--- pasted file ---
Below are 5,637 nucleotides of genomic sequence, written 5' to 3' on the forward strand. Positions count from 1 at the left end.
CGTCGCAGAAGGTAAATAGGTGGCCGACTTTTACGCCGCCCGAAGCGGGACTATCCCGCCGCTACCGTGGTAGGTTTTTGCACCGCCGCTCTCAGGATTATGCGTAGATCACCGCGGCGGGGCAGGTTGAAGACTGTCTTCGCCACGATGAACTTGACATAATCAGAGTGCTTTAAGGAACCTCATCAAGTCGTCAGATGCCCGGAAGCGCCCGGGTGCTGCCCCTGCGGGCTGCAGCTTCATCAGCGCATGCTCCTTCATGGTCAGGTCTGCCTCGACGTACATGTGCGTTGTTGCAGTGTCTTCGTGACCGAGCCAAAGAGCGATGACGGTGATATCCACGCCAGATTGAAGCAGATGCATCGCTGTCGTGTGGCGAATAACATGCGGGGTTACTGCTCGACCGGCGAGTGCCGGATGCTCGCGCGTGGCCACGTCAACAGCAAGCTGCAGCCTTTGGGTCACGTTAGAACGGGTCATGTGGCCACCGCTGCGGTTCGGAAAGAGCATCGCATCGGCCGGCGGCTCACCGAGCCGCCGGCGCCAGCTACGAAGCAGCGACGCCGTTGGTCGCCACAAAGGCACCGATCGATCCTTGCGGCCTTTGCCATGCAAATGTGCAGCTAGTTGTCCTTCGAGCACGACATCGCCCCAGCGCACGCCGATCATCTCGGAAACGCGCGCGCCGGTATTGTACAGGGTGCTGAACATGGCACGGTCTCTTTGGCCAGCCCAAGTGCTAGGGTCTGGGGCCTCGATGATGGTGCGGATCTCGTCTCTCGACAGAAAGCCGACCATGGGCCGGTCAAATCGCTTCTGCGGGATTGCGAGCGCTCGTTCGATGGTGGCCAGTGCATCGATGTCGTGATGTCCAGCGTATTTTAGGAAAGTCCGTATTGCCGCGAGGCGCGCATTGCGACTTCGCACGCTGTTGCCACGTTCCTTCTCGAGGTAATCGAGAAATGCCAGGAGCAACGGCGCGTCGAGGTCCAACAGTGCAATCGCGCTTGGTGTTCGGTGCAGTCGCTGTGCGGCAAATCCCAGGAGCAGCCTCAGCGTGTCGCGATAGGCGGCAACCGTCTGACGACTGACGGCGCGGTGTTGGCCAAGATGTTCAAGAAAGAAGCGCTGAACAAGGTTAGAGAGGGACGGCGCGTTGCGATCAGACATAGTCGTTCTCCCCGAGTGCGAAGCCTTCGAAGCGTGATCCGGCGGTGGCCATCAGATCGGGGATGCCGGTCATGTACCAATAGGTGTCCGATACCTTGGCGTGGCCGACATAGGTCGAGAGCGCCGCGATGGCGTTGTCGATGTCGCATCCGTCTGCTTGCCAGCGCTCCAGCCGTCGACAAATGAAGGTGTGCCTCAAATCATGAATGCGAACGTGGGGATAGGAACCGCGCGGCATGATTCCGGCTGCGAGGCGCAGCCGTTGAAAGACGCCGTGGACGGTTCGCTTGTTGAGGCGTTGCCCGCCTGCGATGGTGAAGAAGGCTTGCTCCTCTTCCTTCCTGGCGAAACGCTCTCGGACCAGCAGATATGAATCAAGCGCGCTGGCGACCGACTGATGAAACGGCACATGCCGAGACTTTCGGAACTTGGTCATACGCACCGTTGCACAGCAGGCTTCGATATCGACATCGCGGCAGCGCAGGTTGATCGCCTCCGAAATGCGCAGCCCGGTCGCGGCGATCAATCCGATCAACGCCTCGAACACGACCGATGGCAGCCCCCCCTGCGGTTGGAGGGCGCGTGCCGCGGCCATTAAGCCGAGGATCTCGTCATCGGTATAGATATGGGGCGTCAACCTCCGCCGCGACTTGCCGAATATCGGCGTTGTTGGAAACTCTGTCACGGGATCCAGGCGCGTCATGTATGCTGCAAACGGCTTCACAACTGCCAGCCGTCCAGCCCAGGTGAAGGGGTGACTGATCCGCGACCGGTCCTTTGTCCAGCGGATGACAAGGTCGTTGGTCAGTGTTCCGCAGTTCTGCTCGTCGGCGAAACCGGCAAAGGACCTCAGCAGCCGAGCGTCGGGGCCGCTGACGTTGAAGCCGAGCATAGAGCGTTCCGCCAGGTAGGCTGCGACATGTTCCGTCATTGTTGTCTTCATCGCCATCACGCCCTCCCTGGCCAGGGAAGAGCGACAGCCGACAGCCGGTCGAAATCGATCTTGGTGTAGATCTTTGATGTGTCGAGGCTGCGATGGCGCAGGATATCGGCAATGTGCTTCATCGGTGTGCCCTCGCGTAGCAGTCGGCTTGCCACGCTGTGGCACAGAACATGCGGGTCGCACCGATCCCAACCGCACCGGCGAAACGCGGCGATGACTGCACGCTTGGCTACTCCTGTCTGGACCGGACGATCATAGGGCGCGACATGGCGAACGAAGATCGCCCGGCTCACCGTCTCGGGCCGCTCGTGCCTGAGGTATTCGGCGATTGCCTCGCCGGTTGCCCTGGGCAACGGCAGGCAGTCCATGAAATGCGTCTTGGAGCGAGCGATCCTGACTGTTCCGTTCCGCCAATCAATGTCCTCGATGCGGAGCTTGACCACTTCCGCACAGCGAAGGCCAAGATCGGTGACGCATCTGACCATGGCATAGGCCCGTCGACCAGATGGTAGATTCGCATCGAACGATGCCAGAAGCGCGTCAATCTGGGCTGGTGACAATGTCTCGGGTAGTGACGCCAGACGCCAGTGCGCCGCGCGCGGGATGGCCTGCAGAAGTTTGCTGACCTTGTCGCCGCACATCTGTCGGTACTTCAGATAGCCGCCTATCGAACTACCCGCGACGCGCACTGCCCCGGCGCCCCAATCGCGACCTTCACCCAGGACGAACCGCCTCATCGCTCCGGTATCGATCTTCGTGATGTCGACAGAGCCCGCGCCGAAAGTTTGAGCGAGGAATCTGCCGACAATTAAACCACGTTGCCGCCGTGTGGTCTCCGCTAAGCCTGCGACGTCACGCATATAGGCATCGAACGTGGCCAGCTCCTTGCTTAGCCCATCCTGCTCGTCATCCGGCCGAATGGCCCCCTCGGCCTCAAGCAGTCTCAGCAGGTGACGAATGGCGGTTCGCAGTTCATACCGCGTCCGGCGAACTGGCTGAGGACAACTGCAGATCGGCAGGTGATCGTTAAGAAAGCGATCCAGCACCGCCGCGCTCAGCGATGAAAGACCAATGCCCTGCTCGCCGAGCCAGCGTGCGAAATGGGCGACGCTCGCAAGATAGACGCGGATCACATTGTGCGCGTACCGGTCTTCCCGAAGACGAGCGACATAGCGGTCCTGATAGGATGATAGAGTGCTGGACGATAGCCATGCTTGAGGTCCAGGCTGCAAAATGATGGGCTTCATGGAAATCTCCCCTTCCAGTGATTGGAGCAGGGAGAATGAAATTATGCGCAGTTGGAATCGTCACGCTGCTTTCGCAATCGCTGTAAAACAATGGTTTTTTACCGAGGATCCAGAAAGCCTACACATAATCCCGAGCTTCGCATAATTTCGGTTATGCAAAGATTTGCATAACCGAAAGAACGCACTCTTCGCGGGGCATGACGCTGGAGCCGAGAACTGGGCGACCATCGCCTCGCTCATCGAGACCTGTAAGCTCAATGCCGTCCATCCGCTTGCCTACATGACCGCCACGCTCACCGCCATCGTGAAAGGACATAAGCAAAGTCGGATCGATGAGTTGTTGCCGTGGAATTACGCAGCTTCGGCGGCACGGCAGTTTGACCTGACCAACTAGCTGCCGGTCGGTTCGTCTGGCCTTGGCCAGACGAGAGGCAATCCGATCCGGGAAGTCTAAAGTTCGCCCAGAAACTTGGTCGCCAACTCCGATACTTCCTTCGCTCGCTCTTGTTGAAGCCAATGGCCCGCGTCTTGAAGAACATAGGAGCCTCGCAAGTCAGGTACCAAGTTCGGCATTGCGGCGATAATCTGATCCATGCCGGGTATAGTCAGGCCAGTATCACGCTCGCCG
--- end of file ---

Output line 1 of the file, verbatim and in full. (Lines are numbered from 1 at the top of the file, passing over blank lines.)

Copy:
Below are 5,637 nucleotides of genomic sequence, written 5' to 3' on the forward strand. Positions count from 1 at the left end.